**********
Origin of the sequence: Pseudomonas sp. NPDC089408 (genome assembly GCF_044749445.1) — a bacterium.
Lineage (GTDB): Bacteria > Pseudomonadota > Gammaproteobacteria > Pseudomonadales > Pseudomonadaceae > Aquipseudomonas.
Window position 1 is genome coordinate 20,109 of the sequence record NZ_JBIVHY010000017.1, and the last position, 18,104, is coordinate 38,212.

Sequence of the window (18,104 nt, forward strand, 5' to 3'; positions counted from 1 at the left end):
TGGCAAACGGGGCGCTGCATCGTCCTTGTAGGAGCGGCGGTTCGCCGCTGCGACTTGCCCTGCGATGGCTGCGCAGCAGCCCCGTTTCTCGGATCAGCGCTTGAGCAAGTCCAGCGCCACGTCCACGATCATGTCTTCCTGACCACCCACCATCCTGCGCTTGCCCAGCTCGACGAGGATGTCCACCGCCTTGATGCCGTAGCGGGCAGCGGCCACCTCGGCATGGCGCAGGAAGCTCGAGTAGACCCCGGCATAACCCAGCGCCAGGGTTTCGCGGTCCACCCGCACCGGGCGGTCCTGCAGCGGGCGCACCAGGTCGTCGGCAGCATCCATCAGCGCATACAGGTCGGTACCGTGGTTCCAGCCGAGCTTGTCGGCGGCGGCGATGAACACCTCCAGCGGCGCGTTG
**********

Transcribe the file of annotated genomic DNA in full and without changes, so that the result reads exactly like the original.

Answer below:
Origin of the sequence: Pseudomonas sp. NPDC089408 (genome assembly GCF_044749445.1) — a bacterium.
Lineage (GTDB): Bacteria > Pseudomonadota > Gammaproteobacteria > Pseudomonadales > Pseudomonadaceae > Aquipseudomonas.
Window position 1 is genome coordinate 20,109 of the sequence record NZ_JBIVHY010000017.1, and the last position, 18,104, is coordinate 38,212.

Sequence of the window (18,104 nt, forward strand, 5' to 3'; positions counted from 1 at the left end):
TGGCAAACGGGGCGCTGCATCGTCCTTGTAGGAGCGGCGGTTCGCCGCTGCGACTTGCCCTGCGATGGCTGCGCAGCAGCCCCGTTTCTCGGATCAGCGCTTGAGCAAGTCCAGCGCCACGTCCACGATCATGTCTTCCTGACCACCCACCATCCTGCGCTTGCCCAGCTCGACGAGGATGTCCACCGCCTTGATGCCGTAGCGGGCAGCGGCCACCTCGGCATGGCGCAGGAAGCTCGAGTAGACCCCGGCATAACCCAGCGCCAGGGTTTCGCGGTCCACCCGCACCGGGCGGTCCTGCAGCGGGCGCACCAGGTCGTCGGCAGCATCCATCAGCGCATACAGGTCGGTACCGTGGTTCCAGCCGAGCTTGTCGGCGGCGGCGATGAACACCTCCAGCGGCGCGTTG